In a strong debut, Hilton brings new color to the cheeks of Athénaïs-Françoise de Rochechouart de Mortemart, Marquise de Montespan, the woman who named herself for Athena, captured a king, delivered his children, finessed a queen, and fought with ferocious intelligence and political skill to maintain her precarious position at Versailles.
Hilton, 27, writes with the confidence of a veteran historian about a set of extraordinarily complicated events. Showing a facility with French language, culture, politics, and history, she fashions an exciting tale of a woman who employed her stunning beauty, sexual inventiveness, and incomparable guile to advance herself and her consequent—and ungrateful—children. Her toxic sons were inconvenienced by her death, and one of them raced to her bed, ripped from her still-warm neck a key to her desk, unlocked it, and galloped away with the contents. Hilton does a solid job of reconstructing Athénaïs’s childhood and of charting her rise in Louis’s court. At first the smitten monarch visited her in disguise, but soon the relationship was known by all. It was a different time, adultery-wise: The king traveled in a coach populated not just with his wife (the “dull and dumpy” Marie-Thèrése) but also with once and future mistresses. When Athénaïs met Louis, she was, inconveniently, married to an abusive gambler. But he was convinced to disappear, and Athénaïs found herself living in Versailles in service to Louis XIV, sometimes thrice daily. Alas, Athénaïs delivered nine children, lost her looks, lost her position, and devoted herself to charity—a sequence Hilton chronicles with compassion. Her love of the arts enhances her descriptions of pageantry, furniture, fashion, and architecture, though those who don’t know French will not enjoy having to visit the endnotes for translations. And some will wonder, too, why Hilton’s descriptions of unattractive people are written with such patent relish.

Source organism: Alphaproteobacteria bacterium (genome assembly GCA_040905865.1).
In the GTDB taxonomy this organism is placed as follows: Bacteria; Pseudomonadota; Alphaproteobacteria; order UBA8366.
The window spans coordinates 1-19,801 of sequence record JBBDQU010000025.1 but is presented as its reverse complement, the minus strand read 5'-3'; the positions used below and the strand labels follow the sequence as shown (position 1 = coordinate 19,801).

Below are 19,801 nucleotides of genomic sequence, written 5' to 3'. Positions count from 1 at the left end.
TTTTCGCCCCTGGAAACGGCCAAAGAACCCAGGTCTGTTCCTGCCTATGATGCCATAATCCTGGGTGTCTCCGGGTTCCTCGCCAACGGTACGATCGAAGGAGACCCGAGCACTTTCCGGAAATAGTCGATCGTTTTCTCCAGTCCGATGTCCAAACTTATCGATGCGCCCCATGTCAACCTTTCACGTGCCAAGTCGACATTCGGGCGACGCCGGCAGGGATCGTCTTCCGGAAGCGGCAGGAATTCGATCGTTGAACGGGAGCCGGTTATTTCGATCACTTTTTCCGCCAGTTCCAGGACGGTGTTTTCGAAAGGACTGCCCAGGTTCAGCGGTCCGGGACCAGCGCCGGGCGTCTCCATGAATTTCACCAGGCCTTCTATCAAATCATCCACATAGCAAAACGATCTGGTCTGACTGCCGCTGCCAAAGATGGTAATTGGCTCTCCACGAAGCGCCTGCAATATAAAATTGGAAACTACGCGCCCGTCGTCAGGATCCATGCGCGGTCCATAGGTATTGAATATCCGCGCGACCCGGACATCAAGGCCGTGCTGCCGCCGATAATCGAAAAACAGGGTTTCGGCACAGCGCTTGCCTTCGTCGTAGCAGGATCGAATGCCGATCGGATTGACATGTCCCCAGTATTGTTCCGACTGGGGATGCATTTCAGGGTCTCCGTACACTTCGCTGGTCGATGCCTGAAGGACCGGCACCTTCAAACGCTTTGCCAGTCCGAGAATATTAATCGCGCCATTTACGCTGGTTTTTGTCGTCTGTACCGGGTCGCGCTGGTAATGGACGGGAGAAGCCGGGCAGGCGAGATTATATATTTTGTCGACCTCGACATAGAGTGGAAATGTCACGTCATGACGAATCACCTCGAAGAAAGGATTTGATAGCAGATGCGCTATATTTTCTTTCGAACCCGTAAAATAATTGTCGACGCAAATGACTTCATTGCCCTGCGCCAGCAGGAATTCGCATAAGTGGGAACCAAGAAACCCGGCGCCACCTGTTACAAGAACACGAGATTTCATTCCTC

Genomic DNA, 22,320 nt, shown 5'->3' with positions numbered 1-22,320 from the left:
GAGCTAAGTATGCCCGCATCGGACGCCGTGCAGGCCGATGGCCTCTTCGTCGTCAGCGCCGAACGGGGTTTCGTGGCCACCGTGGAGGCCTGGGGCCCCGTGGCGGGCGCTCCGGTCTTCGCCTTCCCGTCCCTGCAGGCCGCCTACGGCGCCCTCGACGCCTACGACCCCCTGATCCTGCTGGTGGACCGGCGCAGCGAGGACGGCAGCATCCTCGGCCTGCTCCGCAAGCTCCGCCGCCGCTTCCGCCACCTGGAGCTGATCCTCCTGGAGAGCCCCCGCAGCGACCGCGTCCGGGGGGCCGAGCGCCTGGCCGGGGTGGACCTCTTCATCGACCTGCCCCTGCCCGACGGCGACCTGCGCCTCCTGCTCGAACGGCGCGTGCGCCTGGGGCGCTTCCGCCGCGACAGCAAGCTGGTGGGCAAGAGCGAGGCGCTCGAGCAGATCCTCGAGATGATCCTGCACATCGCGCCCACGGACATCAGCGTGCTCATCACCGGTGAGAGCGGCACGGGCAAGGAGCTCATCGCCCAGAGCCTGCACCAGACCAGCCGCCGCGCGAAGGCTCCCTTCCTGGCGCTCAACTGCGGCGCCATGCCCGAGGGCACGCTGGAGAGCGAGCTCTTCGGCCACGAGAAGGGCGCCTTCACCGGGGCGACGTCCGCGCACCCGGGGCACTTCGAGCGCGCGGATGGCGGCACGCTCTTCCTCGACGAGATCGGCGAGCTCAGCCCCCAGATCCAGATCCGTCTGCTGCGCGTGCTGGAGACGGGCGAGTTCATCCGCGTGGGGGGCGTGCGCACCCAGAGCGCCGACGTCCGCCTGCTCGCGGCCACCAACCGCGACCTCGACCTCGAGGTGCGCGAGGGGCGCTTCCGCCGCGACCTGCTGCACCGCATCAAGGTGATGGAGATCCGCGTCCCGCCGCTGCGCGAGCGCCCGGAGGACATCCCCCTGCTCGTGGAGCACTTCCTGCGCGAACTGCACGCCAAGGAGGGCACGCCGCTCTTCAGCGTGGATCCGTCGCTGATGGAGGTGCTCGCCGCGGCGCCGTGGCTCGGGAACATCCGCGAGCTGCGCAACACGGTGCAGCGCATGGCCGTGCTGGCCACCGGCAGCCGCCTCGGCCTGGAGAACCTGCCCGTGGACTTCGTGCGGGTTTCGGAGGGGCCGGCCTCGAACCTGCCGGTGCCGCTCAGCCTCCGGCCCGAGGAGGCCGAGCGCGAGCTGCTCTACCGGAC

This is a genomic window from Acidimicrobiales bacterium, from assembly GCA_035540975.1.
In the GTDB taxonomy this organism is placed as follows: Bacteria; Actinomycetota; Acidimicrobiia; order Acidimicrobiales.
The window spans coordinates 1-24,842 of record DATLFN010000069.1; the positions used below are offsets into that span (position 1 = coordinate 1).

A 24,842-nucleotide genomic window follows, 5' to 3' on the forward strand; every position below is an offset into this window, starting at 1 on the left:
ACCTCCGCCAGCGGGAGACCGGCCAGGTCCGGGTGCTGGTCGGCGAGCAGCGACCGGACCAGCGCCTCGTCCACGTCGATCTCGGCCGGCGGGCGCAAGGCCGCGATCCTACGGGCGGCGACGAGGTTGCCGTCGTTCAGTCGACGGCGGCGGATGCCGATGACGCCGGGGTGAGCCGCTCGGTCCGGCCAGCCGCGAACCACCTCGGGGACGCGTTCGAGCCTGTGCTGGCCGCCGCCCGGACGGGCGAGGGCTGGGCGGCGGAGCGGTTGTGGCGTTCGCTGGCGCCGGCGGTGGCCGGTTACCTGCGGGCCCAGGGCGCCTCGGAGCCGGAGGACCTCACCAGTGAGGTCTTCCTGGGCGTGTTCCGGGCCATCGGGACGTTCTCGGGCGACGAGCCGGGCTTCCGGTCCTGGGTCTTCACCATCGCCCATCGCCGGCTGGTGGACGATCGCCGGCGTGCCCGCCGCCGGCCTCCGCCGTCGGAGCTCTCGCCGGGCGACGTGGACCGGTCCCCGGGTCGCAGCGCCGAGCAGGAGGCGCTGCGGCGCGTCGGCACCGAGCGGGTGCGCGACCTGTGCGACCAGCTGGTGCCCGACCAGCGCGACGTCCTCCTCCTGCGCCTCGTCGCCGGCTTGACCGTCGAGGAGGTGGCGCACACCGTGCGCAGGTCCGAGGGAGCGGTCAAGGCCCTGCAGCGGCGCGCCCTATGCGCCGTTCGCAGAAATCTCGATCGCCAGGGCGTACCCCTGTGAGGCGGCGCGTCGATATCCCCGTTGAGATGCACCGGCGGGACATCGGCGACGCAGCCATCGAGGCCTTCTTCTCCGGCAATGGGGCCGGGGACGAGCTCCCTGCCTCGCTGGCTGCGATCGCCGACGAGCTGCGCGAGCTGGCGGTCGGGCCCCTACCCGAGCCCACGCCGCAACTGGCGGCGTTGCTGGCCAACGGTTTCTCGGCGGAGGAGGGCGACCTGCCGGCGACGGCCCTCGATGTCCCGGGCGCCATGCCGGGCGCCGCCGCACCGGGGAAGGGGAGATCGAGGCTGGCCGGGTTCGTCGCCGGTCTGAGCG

Still, a compelling portrait of an astounding figure. (8 pp. b&w photographs)